Full disclosure: I think this car is one of the better looking new vehicles out there today under $100,000. I was optimistic that driving it would live up to the classy exterior good looks.
“Oh c’mon, a great looking Volvo?”
I’m not alone, the S90 received the North American International Auto Show (Detroit) Production Car Design of the Year award for 2015. The decades long stereotyped 240’s, 740’s, et. al “boxy Volvos” are long gone and won’t be missed. Well, I really did like the 780 coupe from the late 1980’s and still do a double take when I see one on the road.
From all sides this appears to be a huge sedan because this IS a large vehicle and it needs every bit of the turbo 4-cylinder’s 250hp it can muster to haul this 2 ton beast.
I had the driver’s seat back almost all the way and even 6’6″ rear passengers would have more than enough legroom. The overall length (201.4″) of this S90 is comparable only to the S80L that was only sold from 2009 to 2015 in China. I didn’t get to experience being a backseat passenger, but I’d confidently assume that the rear seats are just as inviting as the driver’s seat. The leather was very soft and supportive in all the right places and nearly impossible to not find the perfect setting with the 12-way power seat.
I don’t usually pop the hood on a rental, mainly because most engines have at least several plastic covers masking what really makes the car tick. I was intrigued what a 4-cylinder turbo would look like under what seemed to be an abnormally huge front end. After taking a minute to figure out the odd double latch, I couldn’t believe the SHEER SIZE of that hood! A boy scout troop could camp out under that thing! As expected, the engine bay is full of plastic covers. I know that some covers/guards are used for channeling air for cooling, but why cover up the windshield washer reservoir?
As with all Volvos as of late, well thought out ergonomics are always prominently displayed. The center stack is no exception in the S90, although there is a learning curve. The center screen is large and easy to use, but not overpowering. I found it odd that after changing A/C settings, radio, or NAV settings, it doesn’t default back to another screen unless it’s manually changed. I think the screen shown in the picture above would be a good ‘default’ screen, but hitting one of the 4 buttons changes the screen until someone pushes the ‘home’ button above the volume knob. The base stereo system was better than most high end sound systems in other cars. I’m led to believe the optional 19-speaker, 1400 watt Bowers & Wilkins must be a religious experience. The A/C vents on each side are of extraordinary quality and weight that would blend in just as well in a vehicle twice the cost. All the interior materials are very well presented and shouldn’t look dated even 20 years from now.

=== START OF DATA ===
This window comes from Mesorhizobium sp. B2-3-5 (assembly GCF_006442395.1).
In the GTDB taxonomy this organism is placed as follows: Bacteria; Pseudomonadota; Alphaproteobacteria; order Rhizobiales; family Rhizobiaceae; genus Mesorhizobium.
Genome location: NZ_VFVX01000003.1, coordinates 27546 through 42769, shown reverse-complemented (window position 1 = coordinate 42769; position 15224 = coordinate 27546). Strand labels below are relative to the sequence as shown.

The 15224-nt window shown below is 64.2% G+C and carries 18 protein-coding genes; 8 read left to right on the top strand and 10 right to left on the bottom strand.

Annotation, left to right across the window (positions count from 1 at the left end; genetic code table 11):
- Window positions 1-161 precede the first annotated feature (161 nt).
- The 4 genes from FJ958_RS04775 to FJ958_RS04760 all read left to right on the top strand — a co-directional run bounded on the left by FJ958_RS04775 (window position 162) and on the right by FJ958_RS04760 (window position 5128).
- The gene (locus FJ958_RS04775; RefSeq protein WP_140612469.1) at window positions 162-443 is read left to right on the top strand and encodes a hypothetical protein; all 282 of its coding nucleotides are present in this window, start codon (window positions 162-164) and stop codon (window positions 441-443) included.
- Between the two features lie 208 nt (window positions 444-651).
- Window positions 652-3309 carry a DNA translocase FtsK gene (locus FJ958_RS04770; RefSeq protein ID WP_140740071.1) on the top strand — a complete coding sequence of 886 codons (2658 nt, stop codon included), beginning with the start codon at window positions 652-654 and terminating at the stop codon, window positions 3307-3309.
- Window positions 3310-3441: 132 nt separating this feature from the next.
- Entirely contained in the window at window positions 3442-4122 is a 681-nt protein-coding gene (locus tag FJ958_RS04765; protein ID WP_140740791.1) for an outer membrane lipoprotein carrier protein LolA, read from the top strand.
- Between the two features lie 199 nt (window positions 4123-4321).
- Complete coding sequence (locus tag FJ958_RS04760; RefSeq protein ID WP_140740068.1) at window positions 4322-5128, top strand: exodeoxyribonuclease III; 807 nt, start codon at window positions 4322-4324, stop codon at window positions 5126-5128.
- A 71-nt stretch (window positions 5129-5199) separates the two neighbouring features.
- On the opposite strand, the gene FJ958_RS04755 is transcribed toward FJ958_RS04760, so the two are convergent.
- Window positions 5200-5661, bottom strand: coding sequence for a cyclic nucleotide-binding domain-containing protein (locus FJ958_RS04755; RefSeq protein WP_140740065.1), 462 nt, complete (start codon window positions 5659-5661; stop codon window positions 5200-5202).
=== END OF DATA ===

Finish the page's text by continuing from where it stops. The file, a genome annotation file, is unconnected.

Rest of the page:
Since steering column ignition keys are becoming relics, Volvo has created its’ own version of engine start and stop with a left/right toggle switch. Is this a slight Swedish tribute to the now defunct Saab’s old way of the ignition key next to the driver’s seat? Electronic parking brakes are the future, but the circled “A” below the parking brake button is for [apparently] sitting in traffic. If you don’t want to keep your foot on the brake, you can use this instead. Similar to the Audi A4 the S90 has an auto on/off fuel saving feature that stops the engine after sitting for barely a second at a light or in traffic. I thought the A4 shuddered a lot at start up, but it was seamless compared to the S90’s jarring vibration when you take your foot off the brake.
Unlike the drive select mode in the Audi A4 I wrote up about on July 21st, the drive mode has 3 very distinct settings:
*Eco makes the 8-speed transmission shift a lot sooner than anyone would considered normal.
*Comfort seems like a natural fit for a luxury car until the turbo kicks in and makes your spine get a little more cozy with the seat backs.